There was another bad reading (not-necessarily slash) the next night. This time Angela and I were joined by Erick Buchanan, who managed to find the true badness in a powerfully dramatic reading of a famous fantasy best-seller. I provided a treatise on waffles, magic swords and elf-murder. Angela actually read My Immortal. Lacking much of the needed cast for our repeat performance of Skinhead Hamlet, we kind of split after that, though a few of us hung around to educate certain deprived friends as to the joy of Charlie the Unicorn and the Forest Nymph Vine.

Lots of other things happened. My book cover was officially revealed and the launch date was publicly announced. There was a con-long drinking game (mention the Hugos? Drink!) Barcons, loud parties, scotch tastings, swimming pools, an invasion of hockey playing children and their bemused parents, swords!

Oh yeah, and I had a really nasty head cold the whole bloody time!

Loved Ad Astra to bits. Going there every year feels like going home.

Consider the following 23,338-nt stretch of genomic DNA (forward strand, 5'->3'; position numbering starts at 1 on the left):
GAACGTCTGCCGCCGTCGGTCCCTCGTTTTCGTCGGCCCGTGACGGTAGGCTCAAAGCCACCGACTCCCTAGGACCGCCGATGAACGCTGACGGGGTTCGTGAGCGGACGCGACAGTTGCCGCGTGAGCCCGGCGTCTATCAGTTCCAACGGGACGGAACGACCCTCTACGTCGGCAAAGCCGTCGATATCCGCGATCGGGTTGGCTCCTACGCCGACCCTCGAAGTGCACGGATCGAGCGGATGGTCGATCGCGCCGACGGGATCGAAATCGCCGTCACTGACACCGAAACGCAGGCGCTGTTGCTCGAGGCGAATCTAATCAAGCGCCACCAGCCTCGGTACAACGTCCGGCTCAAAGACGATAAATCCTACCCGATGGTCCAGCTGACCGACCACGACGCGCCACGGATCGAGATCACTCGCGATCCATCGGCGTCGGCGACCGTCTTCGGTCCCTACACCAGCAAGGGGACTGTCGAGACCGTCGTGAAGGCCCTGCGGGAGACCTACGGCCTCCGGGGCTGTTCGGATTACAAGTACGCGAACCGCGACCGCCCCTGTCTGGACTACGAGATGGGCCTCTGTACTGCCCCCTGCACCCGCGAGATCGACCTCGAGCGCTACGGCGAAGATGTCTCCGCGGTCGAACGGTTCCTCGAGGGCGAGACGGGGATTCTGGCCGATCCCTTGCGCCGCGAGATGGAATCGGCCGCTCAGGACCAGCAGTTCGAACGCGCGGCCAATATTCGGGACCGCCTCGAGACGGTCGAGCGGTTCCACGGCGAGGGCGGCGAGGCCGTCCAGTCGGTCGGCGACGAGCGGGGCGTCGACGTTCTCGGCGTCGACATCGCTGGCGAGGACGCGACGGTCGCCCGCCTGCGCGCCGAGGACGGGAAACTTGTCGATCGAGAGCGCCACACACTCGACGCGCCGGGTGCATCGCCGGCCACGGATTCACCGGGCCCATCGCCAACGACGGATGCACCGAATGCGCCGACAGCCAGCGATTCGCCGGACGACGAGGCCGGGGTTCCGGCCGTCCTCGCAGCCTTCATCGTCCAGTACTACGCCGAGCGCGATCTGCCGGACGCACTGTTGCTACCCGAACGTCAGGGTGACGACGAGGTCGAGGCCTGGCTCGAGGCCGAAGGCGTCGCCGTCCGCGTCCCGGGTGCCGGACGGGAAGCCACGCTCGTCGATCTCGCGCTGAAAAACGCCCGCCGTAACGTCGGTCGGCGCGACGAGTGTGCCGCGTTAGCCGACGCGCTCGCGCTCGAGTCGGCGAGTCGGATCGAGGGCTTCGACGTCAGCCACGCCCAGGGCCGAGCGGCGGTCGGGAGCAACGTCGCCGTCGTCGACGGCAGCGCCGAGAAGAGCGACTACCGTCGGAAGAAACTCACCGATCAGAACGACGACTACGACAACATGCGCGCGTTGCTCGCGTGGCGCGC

Yeah, well neither has Shakespeare (Ad Astra roundup)

I haven’t written here for a while because, to be honest, I haven’t had anything to write about. Sorry.

But there was this convention that I got back from yesterday and I’ve been digesting it in my head. Happily this was a much, much more pleasant experience than my last con experience.

Here’s a roundup of the highlights from my perspective.

Sat on a panel about Stephen King moderated by Rio Youers. He’s an amazingly fun guy and has a true passion for King. So that was great, and I felt a little bit outclassed. It sucks that the panel was scheduled opposite the opening ceremony and the panel was just barely outnumbered by the audience. Happily Rio’s later reading was much better attended, and his demonic typewriter story was wonderfully manic and creepy.

Had an amazing time on the swords panel with K.W. Ramsay and Erik Buchannan. Some hilarity in that we were mostly in some state of Saturday Morning At A Con, but nobody lost an eye, we had great engagement from our audience and it’s always fun to play with swords.

Next year, gladiator pit. We have to make that happen.

Speaking of awesome audience engagement, Derwin Mak and I managed to have an amazing talk about SF/F from China, Japan and Korea later the same day.